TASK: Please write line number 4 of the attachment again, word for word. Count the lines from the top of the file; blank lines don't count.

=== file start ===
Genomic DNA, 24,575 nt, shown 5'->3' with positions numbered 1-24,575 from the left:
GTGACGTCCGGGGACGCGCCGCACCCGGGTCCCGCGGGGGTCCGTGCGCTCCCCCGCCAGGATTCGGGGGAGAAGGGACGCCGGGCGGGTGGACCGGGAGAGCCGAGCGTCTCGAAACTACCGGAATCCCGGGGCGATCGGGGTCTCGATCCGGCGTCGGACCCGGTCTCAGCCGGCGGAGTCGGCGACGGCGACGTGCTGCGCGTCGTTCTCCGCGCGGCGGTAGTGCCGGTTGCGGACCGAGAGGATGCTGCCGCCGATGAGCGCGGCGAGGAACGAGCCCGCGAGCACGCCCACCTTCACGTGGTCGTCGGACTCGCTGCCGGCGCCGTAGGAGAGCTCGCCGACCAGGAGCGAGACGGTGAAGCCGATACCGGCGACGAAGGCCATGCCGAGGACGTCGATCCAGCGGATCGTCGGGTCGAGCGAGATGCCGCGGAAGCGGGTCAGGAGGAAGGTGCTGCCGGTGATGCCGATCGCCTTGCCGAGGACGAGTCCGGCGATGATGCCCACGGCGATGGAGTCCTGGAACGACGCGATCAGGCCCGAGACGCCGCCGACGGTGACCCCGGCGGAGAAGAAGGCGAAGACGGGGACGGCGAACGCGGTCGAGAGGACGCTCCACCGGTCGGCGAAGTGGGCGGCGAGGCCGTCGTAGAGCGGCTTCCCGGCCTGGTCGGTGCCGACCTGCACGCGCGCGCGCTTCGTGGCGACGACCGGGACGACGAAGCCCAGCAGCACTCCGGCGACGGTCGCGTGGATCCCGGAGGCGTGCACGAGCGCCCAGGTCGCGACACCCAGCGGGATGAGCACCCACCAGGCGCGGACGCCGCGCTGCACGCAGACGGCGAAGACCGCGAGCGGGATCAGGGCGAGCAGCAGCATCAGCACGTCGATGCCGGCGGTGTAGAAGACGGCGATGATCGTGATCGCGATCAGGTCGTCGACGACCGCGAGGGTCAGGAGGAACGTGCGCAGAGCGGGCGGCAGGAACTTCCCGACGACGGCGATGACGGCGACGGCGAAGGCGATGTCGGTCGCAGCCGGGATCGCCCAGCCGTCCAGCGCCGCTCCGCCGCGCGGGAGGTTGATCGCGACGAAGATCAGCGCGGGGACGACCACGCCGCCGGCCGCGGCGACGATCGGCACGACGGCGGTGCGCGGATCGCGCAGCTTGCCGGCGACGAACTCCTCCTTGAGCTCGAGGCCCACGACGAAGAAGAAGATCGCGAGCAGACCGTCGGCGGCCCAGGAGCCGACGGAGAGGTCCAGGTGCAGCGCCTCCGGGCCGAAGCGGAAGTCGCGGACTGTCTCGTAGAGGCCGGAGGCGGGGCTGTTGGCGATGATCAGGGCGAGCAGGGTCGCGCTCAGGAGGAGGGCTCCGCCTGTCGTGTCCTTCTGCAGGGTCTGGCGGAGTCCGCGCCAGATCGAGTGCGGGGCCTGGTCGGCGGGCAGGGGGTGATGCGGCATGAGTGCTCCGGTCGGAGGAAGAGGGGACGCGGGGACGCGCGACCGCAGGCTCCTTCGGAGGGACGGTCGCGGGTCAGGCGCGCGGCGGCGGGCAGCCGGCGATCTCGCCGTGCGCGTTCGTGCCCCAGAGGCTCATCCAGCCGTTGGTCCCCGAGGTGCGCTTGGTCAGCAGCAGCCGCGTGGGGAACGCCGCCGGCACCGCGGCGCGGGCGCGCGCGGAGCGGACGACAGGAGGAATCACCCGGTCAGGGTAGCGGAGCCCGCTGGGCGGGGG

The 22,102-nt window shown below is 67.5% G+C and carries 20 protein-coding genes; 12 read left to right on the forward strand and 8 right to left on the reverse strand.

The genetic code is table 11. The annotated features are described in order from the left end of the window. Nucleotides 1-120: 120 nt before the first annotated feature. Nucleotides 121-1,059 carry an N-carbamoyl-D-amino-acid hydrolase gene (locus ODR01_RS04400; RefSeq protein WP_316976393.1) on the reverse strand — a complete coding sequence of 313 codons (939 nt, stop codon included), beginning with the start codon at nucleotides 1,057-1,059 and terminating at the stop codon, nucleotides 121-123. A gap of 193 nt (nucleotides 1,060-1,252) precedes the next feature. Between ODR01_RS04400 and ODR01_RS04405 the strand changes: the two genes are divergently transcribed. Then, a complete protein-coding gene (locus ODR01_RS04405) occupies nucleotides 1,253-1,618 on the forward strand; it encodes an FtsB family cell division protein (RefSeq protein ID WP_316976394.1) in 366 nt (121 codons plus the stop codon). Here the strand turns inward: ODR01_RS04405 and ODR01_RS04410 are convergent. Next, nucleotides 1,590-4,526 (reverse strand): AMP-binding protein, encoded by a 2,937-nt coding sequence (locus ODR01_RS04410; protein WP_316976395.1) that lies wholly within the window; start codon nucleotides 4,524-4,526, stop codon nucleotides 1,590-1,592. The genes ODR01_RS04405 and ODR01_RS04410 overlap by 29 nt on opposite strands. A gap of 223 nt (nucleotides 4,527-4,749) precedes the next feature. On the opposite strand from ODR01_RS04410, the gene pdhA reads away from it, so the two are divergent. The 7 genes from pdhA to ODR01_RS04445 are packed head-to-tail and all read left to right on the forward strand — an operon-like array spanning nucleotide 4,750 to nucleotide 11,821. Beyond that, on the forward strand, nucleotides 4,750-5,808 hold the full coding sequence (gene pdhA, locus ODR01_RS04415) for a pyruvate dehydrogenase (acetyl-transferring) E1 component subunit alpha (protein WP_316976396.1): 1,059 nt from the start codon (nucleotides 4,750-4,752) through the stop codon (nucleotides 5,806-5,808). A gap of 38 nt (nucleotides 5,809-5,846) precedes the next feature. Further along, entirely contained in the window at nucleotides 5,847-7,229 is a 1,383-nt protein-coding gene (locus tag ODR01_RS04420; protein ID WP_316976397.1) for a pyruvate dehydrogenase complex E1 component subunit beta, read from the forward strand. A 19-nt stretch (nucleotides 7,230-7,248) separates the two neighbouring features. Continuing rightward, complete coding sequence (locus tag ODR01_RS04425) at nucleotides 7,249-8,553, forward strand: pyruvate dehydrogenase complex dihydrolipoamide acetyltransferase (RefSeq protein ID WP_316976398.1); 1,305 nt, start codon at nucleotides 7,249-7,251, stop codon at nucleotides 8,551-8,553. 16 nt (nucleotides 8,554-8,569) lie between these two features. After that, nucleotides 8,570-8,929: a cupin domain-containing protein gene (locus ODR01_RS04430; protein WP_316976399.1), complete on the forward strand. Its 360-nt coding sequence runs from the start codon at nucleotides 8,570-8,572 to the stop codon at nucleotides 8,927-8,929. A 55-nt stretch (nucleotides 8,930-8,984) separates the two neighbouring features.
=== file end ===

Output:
The genetic code is table 11. The annotated features are described in order from the left end of the window. Nucleotides 1-120: 120 nt before the first annotated feature. Nucleotides 121-1,059 carry an N-carbamoyl-D-amino-acid hydrolase gene (locus ODR01_RS04400; RefSeq protein WP_316976393.1) on the reverse strand — a complete coding sequence of 313 codons (939 nt, stop codon included), beginning with the start codon at nucleotides 1,057-1,059 and terminating at the stop codon, nucleotides 121-123. A gap of 193 nt (nucleotides 1,060-1,252) precedes the next feature. Between ODR01_RS04400 and ODR01_RS04405 the strand changes: the two genes are divergently transcribed. Then, a complete protein-coding gene (locus ODR01_RS04405) occupies nucleotides 1,253-1,618 on the forward strand; it encodes an FtsB family cell division protein (RefSeq protein ID WP_316976394.1) in 366 nt (121 codons plus the stop codon). Here the strand turns inward: ODR01_RS04405 and ODR01_RS04410 are convergent. Next, nucleotides 1,590-4,526 (reverse strand): AMP-binding protein, encoded by a 2,937-nt coding sequence (locus ODR01_RS04410; protein WP_316976395.1) that lies wholly within the window; start codon nucleotides 4,524-4,526, stop codon nucleotides 1,590-1,592. The genes ODR01_RS04405 and ODR01_RS04410 overlap by 29 nt on opposite strands. A gap of 223 nt (nucleotides 4,527-4,749) precedes the next feature. On the opposite strand from ODR01_RS04410, the gene pdhA reads away from it, so the two are divergent. The 7 genes from pdhA to ODR01_RS04445 are packed head-to-tail and all read left to right on the forward strand — an operon-like array spanning nucleotide 4,750 to nucleotide 11,821. Beyond that, on the forward strand, nucleotides 4,750-5,808 hold the full coding sequence (gene pdhA, locus ODR01_RS04415) for a pyruvate dehydrogenase (acetyl-transferring) E1 component subunit alpha (protein WP_316976396.1): 1,059 nt from the start codon (nucleotides 4,750-4,752) through the stop codon (nucleotides 5,806-5,808). A gap of 38 nt (nucleotides 5,809-5,846) precedes the next feature. Further along, entirely contained in the window at nucleotides 5,847-7,229 is a 1,383-nt protein-coding gene (locus tag ODR01_RS04420; protein ID WP_316976397.1) for a pyruvate dehydrogenase complex E1 component subunit beta, read from the forward strand. A 19-nt stretch (nucleotides 7,230-7,248) separates the two neighbouring features. Continuing rightward, complete coding sequence (locus tag ODR01_RS04425) at nucleotides 7,249-8,553, forward strand: pyruvate dehydrogenase complex dihydrolipoamide acetyltransferase (RefSeq protein ID WP_316976398.1); 1,305 nt, start codon at nucleotides 7,249-7,251, stop codon at nucleotides 8,551-8,553. 16 nt (nucleotides 8,554-8,569) lie between these two features. After that, nucleotides 8,570-8,929: a cupin domain-containing protein gene (locus ODR01_RS04430; protein WP_316976399.1), complete on the forward strand. Its 360-nt coding sequence runs from the start codon at nucleotides 8,570-8,572 to the stop codon at nucleotides 8,927-8,929. A 55-nt stretch (nucleotides 8,930-8,984) separates the two neighbouring features.